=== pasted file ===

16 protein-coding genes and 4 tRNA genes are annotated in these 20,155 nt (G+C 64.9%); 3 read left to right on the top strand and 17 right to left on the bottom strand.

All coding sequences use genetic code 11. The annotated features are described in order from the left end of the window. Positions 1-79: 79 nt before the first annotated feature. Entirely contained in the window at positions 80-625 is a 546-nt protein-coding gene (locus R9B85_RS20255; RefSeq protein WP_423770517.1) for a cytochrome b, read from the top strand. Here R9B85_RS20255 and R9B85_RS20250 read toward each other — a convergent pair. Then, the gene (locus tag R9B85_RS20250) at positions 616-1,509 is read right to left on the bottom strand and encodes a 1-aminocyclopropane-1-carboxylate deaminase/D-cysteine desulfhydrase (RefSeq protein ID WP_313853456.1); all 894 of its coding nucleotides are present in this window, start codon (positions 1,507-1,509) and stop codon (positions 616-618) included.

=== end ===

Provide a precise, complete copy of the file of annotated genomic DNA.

16 protein-coding genes and 4 tRNA genes are annotated in these 20,155 nt (G+C 64.9%); 3 read left to right on the top strand and 17 right to left on the bottom strand.

All coding sequences use genetic code 11. The annotated features are described in order from the left end of the window. Positions 1-79: 79 nt before the first annotated feature. Entirely contained in the window at positions 80-625 is a 546-nt protein-coding gene (locus R9B85_RS20255; RefSeq protein WP_423770517.1) for a cytochrome b, read from the top strand. Here R9B85_RS20255 and R9B85_RS20250 read toward each other — a convergent pair. Then, the gene (locus tag R9B85_RS20250) at positions 616-1,509 is read right to left on the bottom strand and encodes a 1-aminocyclopropane-1-carboxylate deaminase/D-cysteine desulfhydrase (RefSeq protein ID WP_313853456.1); all 894 of its coding nucleotides are present in this window, start codon (positions 1,507-1,509) and stop codon (positions 616-618) included.